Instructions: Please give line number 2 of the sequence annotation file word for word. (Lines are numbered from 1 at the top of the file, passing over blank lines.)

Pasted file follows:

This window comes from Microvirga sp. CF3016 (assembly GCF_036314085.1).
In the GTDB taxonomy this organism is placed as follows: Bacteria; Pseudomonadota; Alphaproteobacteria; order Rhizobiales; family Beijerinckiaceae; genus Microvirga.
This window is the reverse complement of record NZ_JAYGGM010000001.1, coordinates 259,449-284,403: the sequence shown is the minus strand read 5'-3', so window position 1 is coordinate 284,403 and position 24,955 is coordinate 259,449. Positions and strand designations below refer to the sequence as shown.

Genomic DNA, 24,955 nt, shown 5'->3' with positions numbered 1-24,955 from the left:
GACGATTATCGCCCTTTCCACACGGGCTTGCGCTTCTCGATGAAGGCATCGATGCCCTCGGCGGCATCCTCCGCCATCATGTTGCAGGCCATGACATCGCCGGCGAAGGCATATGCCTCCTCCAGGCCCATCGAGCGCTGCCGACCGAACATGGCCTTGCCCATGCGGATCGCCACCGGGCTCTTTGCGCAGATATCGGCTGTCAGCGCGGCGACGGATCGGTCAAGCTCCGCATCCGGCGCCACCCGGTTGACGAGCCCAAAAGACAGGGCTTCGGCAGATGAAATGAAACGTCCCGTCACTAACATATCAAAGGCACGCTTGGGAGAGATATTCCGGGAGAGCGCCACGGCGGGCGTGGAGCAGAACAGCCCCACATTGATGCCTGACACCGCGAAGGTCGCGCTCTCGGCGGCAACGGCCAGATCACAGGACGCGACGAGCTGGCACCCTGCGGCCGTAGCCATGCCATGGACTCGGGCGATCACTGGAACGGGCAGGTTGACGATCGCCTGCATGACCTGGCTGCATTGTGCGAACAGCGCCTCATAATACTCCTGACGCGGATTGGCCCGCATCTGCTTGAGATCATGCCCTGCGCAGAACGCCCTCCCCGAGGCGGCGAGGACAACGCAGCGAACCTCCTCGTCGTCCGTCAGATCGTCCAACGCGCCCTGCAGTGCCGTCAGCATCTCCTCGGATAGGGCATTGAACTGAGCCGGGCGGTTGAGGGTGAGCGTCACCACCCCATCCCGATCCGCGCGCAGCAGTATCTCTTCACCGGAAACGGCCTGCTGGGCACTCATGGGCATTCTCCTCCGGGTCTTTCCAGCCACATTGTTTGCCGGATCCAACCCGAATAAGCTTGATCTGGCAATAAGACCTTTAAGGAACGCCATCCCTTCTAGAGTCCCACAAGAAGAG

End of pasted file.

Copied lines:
In the GTDB taxonomy this organism is placed as follows: Bacteria; Pseudomonadota; Alphaproteobacteria; order Rhizobiales; family Beijerinckiaceae; genus Microvirga.